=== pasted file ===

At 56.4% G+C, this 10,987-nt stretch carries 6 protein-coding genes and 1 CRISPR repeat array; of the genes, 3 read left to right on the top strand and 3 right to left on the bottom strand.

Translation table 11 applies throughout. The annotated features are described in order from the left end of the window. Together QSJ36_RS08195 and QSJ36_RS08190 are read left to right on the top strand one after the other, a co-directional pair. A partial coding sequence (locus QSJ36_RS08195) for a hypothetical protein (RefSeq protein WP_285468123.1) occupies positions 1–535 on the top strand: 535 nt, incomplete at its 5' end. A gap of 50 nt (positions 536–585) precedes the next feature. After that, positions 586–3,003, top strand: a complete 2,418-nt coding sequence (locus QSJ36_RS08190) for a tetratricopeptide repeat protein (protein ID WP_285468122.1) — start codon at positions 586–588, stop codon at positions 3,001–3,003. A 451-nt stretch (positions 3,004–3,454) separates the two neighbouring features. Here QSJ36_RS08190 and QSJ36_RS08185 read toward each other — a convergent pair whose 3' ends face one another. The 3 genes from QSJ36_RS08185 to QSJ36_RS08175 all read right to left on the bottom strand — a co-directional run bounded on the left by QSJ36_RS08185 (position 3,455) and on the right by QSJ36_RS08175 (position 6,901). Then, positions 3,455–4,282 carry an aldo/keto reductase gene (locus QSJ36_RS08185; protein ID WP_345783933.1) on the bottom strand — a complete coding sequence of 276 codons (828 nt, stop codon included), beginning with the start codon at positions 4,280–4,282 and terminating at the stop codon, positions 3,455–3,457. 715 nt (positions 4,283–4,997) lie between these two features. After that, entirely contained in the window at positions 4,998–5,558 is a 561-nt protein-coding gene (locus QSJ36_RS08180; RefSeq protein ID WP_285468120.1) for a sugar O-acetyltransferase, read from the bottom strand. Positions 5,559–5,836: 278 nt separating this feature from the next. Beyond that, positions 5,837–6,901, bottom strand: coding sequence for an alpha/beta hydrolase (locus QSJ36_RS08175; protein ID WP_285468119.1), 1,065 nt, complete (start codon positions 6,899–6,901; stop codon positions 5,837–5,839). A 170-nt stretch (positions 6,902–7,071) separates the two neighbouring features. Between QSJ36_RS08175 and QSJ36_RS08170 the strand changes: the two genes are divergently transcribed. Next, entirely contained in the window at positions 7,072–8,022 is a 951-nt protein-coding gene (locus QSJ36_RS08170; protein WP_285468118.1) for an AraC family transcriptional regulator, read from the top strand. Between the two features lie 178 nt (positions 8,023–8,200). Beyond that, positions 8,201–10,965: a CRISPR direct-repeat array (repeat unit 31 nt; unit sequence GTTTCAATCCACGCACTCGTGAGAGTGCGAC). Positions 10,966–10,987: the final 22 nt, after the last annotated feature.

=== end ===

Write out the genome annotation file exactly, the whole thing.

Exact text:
At 56.4% G+C, this 10,987-nt stretch carries 6 protein-coding genes and 1 CRISPR repeat array; of the genes, 3 read left to right on the top strand and 3 right to left on the bottom strand.

Translation table 11 applies throughout. The annotated features are described in order from the left end of the window. Together QSJ36_RS08195 and QSJ36_RS08190 are read left to right on the top strand one after the other, a co-directional pair. A partial coding sequence (locus QSJ36_RS08195) for a hypothetical protein (RefSeq protein WP_285468123.1) occupies positions 1–535 on the top strand: 535 nt, incomplete at its 5' end. A gap of 50 nt (positions 536–585) precedes the next feature. After that, positions 586–3,003, top strand: a complete 2,418-nt coding sequence (locus QSJ36_RS08190) for a tetratricopeptide repeat protein (protein ID WP_285468122.1) — start codon at positions 586–588, stop codon at positions 3,001–3,003. A 451-nt stretch (positions 3,004–3,454) separates the two neighbouring features. Here QSJ36_RS08190 and QSJ36_RS08185 read toward each other — a convergent pair whose 3' ends face one another. The 3 genes from QSJ36_RS08185 to QSJ36_RS08175 all read right to left on the bottom strand — a co-directional run bounded on the left by QSJ36_RS08185 (position 3,455) and on the right by QSJ36_RS08175 (position 6,901). Then, positions 3,455–4,282 carry an aldo/keto reductase gene (locus QSJ36_RS08185; protein ID WP_345783933.1) on the bottom strand — a complete coding sequence of 276 codons (828 nt, stop codon included), beginning with the start codon at positions 4,280–4,282 and terminating at the stop codon, positions 3,455–3,457. 715 nt (positions 4,283–4,997) lie between these two features. After that, entirely contained in the window at positions 4,998–5,558 is a 561-nt protein-coding gene (locus QSJ36_RS08180; RefSeq protein ID WP_285468120.1) for a sugar O-acetyltransferase, read from the bottom strand. Positions 5,559–5,836: 278 nt separating this feature from the next. Beyond that, positions 5,837–6,901, bottom strand: coding sequence for an alpha/beta hydrolase (locus QSJ36_RS08175; protein ID WP_285468119.1), 1,065 nt, complete (start codon positions 6,899–6,901; stop codon positions 5,837–5,839). A 170-nt stretch (positions 6,902–7,071) separates the two neighbouring features. Between QSJ36_RS08175 and QSJ36_RS08170 the strand changes: the two genes are divergently transcribed. Next, entirely contained in the window at positions 7,072–8,022 is a 951-nt protein-coding gene (locus QSJ36_RS08170; protein WP_285468118.1) for an AraC family transcriptional regulator, read from the top strand. Between the two features lie 178 nt (positions 8,023–8,200). Beyond that, positions 8,201–10,965: a CRISPR direct-repeat array (repeat unit 31 nt; unit sequence GTTTCAATCCACGCACTCGTGAGAGTGCGAC). Positions 10,966–10,987: the final 22 nt, after the last annotated feature.